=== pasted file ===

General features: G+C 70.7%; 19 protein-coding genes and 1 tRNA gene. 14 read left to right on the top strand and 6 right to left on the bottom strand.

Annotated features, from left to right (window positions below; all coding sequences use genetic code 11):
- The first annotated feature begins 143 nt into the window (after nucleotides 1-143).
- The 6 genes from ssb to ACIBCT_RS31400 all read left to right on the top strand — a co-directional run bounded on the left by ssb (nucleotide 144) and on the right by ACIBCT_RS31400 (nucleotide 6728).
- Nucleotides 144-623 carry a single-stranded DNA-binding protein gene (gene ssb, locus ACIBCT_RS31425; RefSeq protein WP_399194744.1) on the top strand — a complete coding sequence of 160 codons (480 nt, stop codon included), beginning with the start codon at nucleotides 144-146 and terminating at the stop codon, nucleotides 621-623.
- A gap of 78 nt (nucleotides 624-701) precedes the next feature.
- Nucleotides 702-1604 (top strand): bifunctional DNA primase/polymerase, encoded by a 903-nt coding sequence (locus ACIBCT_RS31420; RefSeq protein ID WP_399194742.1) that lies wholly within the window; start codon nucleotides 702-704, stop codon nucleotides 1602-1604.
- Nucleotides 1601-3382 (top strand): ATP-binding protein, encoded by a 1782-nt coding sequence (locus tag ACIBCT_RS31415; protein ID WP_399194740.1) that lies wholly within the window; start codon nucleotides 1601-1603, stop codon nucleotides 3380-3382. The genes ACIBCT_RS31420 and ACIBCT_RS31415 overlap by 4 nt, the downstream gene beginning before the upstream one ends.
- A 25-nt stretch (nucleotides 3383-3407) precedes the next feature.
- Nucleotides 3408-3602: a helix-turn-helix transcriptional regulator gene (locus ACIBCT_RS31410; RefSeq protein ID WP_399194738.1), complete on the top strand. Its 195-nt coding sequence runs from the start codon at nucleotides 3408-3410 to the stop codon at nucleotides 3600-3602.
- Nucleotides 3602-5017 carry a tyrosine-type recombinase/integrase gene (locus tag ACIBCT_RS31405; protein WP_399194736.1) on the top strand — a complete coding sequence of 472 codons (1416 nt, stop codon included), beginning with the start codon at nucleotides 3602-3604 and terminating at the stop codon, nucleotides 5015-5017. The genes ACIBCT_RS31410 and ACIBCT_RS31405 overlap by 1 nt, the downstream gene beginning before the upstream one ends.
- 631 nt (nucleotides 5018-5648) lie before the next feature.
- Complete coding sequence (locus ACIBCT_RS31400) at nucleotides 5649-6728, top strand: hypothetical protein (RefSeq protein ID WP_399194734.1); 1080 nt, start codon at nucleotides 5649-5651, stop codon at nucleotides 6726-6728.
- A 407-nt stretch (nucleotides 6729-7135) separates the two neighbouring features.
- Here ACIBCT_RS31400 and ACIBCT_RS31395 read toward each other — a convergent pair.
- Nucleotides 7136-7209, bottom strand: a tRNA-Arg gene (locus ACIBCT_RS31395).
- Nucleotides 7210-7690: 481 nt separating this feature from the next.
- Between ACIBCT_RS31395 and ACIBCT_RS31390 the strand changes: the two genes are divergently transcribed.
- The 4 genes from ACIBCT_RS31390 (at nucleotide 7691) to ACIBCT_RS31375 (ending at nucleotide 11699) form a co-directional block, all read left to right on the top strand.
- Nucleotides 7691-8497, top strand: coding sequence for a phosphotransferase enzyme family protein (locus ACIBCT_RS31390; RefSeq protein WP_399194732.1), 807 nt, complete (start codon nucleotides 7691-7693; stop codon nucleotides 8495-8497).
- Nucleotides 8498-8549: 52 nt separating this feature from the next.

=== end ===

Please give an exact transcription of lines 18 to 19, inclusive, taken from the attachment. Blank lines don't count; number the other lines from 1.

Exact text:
- Between ACIBCT_RS31395 and ACIBCT_RS31390 the strand changes: the two genes are divergently transcribed.
- The 4 genes from ACIBCT_RS31390 (at nucleotide 7691) to ACIBCT_RS31375 (ending at nucleotide 11699) form a co-directional block, all read left to right on the top strand.